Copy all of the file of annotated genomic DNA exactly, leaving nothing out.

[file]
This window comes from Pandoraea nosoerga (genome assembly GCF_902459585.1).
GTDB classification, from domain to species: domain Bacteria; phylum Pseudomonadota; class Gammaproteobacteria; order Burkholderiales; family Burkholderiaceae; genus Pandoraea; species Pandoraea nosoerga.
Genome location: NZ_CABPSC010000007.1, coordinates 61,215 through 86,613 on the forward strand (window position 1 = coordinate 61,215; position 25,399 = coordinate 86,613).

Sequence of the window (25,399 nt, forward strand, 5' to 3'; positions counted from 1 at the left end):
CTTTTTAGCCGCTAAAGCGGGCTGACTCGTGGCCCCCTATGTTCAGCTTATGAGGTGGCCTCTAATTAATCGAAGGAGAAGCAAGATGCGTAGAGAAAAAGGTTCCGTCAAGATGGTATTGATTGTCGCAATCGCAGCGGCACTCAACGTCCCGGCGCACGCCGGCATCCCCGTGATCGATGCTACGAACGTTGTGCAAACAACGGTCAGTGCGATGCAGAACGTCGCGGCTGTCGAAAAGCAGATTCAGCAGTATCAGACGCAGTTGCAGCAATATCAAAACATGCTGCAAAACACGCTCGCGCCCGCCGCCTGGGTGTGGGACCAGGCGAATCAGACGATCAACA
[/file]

This window comes from Pandoraea nosoerga (genome assembly GCF_902459585.1).
GTDB classification, from domain to species: domain Bacteria; phylum Pseudomonadota; class Gammaproteobacteria; order Burkholderiales; family Burkholderiaceae; genus Pandoraea; species Pandoraea nosoerga.
Genome location: NZ_CABPSC010000007.1, coordinates 61,215 through 86,613 on the forward strand (window position 1 = coordinate 61,215; position 25,399 = coordinate 86,613).

Sequence of the window (25,399 nt, forward strand, 5' to 3'; positions counted from 1 at the left end):
CTTTTTAGCCGCTAAAGCGGGCTGACTCGTGGCCCCCTATGTTCAGCTTATGAGGTGGCCTCTAATTAATCGAAGGAGAAGCAAGATGCGTAGAGAAAAAGGTTCCGTCAAGATGGTATTGATTGTCGCAATCGCAGCGGCACTCAACGTCCCGGCGCACGCCGGCATCCCCGTGATCGATGCTACGAACGTTGTGCAAACAACGGTCAGTGCGATGCAGAACGTCGCGGCTGTCGAAAAGCAGATTCAGCAGTATCAGACGCAGTTGCAGCAATATCAAAACATGCTGCAAAACACGCTCGCGCCCGCCGCCTGGGTGTGGGACCAGGCGAATCAGACGATCAACA